Anti-bacterial soap. Germ-killing sprays and disinfectants. Antibiotics. Air purifiers.

In our attempt to make everything clean, dirt and germs have become the enemies of the modern lifestyle. But is our obsession with being clean damaging to our health?

Past research shows that we may just be cleaning ourselves sick by removing our exposure to the healthy germs and bacteria that help strengthen our immune systems. It's called the hygiene hypothesis and it goes something like this: Children who have less exposure to viruses and illnesses are more prone to develop allergies and asthma later in life. On the flip side, children who grow up in rural areas, around animals, or in larger families tend to have a lower incidence of allergies and asthma than their peers.

The theory behind the hygiene hypothesis is that when children are not exposed to small doses of viruses, bacteria, and parasites, their immune systems are not able to practice fighting off these infections. And without practice, the immune system never learns when and how to fight. So when it does come across a foreign substance, it overreacts by triggering asthma and allergic reactions.

And fresh research seems to back up this claim. Dr. Robert Woods, chief of the Division of Allergy and Immunology at the Johns Hopkins Children's Center in Baltimore, co-authored a study about the effects of early-life exposure to allergens, which found that children exposed to specific allergens in their first year of life were less likely to experience specific allergy symptoms (like wheezing) later in life.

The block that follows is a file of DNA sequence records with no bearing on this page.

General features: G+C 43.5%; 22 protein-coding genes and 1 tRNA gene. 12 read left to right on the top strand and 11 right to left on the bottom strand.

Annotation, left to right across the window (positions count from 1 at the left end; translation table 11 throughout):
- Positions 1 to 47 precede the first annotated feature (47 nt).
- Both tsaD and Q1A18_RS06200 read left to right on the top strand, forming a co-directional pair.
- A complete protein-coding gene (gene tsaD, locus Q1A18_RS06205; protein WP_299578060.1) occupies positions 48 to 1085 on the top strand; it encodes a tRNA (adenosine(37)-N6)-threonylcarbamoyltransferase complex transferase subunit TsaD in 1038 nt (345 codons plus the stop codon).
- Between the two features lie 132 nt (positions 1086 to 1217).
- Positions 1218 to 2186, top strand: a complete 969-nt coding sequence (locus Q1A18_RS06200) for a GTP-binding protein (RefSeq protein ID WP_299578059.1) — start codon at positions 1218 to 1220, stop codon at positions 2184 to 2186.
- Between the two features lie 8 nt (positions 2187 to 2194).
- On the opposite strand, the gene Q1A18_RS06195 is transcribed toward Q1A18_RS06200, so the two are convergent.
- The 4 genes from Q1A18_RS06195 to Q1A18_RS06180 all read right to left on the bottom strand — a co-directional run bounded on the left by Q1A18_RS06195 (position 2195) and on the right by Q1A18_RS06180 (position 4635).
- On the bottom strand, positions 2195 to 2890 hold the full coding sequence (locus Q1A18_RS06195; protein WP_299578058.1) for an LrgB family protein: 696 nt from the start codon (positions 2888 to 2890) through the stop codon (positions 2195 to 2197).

So while our germ-obsessed lifestyle may mean that our children will suffer fewer instances of cold and flu, it also means that we are exposing ourselves them to a higher risk of asthma and allergies.

Does this mean we should stop washing our hands? Or make our kids play in the mud?

Unfortunately, it's not as simple as that.

For one thing, exposure to certain viruses and bacteria really can make our kids horribly sick. For another thing, health experts aren't really sure when in a child's development the exposure needs to occur to strengthen the immune system. Much more research needs to be completed so that doctors can better understand the hygiene hypothesis and our role in preventing illness.

But one thing they do know is that a little dirt never hurt. So don't be afraid to let your kids play outside. And the next time they come down with a sniffle, resist the urge to dose them up with antibiotics. Let those little immune systems do their thing so that they learn when and how to do it.

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The hygiene hypothesis: Is our obsession with cleaning making us sick?
Research links allergies and asthma to the obsessive cleanliness of the modern lifestyle.